It doesn’t take much to provide a lot of power. Photo Credit: GravityLight

It basically works like a hand-cranked lantern. To activate the GravityLight’s bright LED, the user attaches a weighted bag that’s at least a 12 kg (about 26 lbs) to a beaded chain. The user then lifts the bag up by pulling on the chain.

When user releases the bag, the bag’s slow descent to the floor (at about 1mm a second) helps power an internal DC generator that runs at thousands of rotations per minute. With these easy steps, the lamp can provide enough light for up to 30 minutes and can be repeated over and over as needed.

https://assets.rbl.ms/6467244/980x.jpgThis simple pulley system allows the process to repeat indefinitely. Photo Credit: GravityLight

The project, which reached half of its $199,000 crowdsourcing goal in only 10 days and is nearing complete funding, is actually version 2.0 of the lamp. After the first version of the lamp, called GL01, was fully funded by a 2014 Indiegogo campaign, the makers tested it on more than 1,300 off-grid families around the globe. According to the designers, more than 90 percent of those who tried the lamp preferred it over a kerosene lamp.

This current version allegedly hammered out GL01’s kinks and is also brighter, simpler, lasts longer and stays lit even while it’s being charged, Gizmodo Australia reported.

Makers of the lamp are hoping to “empower those without electricity” and enable people to “break free from the economic, health and environmental hazards of kerosene lamps.”

The goal of the crowdsourcing campaign is to set up an assembly line in Kenya as well as provide local jobs and skills.

Now that’s a bright idea.

 

Tom Steyer: I’m a billionaire. Please raise my taxes

Los Angeles Times  Op ED

Tom Steyer: I’m a billionaire. Please raise my taxes

http://www.trbimg.com/img-59d40e18/turbine/la-1507069459-wg4n8t5ik7-snap-image/1150/1150x647Tom Steyer, the author of this article, speaks at the California Democratic Convention, in Los Angeles on March 8, 2014. (Los Angeles Times)

Tom Steyer    October 5, 2017

As a billionaire, I would profit substantially from the tax cuts proposed last week by President Trump and the Republican Party. But I am strongly opposed to even one more penny in cuts for rich people and corporations.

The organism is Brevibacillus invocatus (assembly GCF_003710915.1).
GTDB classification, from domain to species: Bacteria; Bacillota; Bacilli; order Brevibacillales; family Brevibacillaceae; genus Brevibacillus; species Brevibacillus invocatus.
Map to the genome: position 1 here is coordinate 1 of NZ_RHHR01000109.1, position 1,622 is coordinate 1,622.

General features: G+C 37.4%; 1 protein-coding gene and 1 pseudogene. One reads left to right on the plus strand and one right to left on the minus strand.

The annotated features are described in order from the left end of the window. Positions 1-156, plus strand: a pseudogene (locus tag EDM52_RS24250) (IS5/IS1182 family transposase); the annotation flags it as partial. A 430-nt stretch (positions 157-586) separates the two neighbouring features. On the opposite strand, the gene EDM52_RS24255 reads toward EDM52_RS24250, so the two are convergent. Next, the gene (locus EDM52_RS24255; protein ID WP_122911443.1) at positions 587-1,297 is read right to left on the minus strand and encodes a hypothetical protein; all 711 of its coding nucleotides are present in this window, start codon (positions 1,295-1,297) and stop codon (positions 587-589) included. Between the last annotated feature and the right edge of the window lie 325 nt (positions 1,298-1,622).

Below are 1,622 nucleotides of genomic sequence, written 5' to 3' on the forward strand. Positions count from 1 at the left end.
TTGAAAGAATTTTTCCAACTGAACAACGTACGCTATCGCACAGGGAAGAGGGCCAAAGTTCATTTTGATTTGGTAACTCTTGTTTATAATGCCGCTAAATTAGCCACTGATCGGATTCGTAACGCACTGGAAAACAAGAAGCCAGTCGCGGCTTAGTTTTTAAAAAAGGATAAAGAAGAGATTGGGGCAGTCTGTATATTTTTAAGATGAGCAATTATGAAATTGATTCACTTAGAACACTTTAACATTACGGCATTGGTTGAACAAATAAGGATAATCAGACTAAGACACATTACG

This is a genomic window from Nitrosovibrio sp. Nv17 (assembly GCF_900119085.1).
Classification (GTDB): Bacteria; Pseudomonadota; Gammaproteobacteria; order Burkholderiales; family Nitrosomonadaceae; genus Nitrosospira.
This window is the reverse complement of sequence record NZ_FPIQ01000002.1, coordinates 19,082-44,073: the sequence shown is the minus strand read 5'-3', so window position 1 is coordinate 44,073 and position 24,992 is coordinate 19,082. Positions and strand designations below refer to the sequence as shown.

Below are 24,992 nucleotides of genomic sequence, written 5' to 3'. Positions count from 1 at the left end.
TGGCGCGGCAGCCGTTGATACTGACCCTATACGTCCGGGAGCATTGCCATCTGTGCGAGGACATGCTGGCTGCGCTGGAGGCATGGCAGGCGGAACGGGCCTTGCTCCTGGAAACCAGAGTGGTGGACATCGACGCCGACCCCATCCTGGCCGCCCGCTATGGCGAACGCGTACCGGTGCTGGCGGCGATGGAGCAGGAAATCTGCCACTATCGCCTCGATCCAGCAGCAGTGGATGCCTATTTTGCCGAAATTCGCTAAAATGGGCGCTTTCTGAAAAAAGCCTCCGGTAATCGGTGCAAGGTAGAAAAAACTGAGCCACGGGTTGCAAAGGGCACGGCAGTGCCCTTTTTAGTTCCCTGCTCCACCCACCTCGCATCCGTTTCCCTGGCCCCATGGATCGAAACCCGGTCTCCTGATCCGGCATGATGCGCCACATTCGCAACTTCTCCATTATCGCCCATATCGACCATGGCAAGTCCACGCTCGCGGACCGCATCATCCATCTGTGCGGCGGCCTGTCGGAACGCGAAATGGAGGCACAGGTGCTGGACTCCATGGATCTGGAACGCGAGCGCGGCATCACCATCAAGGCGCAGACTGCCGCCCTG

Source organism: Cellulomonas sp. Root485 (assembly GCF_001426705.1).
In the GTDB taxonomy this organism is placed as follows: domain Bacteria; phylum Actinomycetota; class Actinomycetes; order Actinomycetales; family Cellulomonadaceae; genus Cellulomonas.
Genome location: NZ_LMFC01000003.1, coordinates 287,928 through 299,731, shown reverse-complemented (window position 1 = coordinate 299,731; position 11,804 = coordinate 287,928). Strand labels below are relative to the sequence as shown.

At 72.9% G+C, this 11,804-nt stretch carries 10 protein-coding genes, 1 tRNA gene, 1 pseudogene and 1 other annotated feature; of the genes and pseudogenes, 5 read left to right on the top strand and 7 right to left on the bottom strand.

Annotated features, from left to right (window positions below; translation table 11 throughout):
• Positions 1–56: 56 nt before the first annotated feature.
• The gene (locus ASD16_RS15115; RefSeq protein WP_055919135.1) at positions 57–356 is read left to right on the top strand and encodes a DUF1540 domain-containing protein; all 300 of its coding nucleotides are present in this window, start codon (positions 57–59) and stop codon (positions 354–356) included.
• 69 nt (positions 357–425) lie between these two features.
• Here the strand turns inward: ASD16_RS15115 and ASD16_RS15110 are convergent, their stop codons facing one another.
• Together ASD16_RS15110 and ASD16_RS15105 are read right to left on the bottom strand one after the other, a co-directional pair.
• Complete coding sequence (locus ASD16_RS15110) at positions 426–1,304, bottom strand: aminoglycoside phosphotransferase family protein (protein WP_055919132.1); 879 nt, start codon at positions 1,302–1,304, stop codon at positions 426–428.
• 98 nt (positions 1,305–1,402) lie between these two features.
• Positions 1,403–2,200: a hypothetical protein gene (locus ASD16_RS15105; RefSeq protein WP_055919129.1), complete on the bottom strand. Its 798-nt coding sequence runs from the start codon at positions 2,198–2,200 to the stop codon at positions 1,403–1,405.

My reason is simple: Tax cuts for the rich defund the critical public programs on which American families depend.

Three decades of data prove that tax cuts for the wealthy do not “trickle down” to working people or grow the overall economy. Since the Reagan era, Republicans have prescribed cuts for rich people and corporations as a cure-all. But every time they put their theory into practice, the rich just get richer and everyone else gets left behind. When such cuts drain the government of the revenue it needs to pay for essential services like public education, Medicare and Social Security, Republicans then seize the opportunity to shrink those programs.

Consider Kansas, where Republicans recently had the chance to pursue their tax-cut fantasy with an extreme anti-tax experiment. In 2012, they slashed taxes and promised fantastic growth. Instead, their scheme blew a hole in the state budget. The resulting shortfall in revenue forced severe cuts to public education and other essential programs, hurt working families and drove businesses out of the state.

Let’s raise taxes on the rich and use the money to invest directly in the American people.

Similar experiments at the national level have left the U.S. teetering on the edge of dangerous economic inequality. Today, the top 1% of the population takes more than 20% of the income generated here in a year. That’s more than double the share that rich people took in the 1970s. Meanwhile, the earnings of America’s working families have stagnated.

This degree of inequality is a major crisis, yet Republicans are proposing to exacerbate it by stripping trillions more in government revenue. Indeed, the GOP plan would put the country on a path to permanent economic inequality — and maybe that’s the point.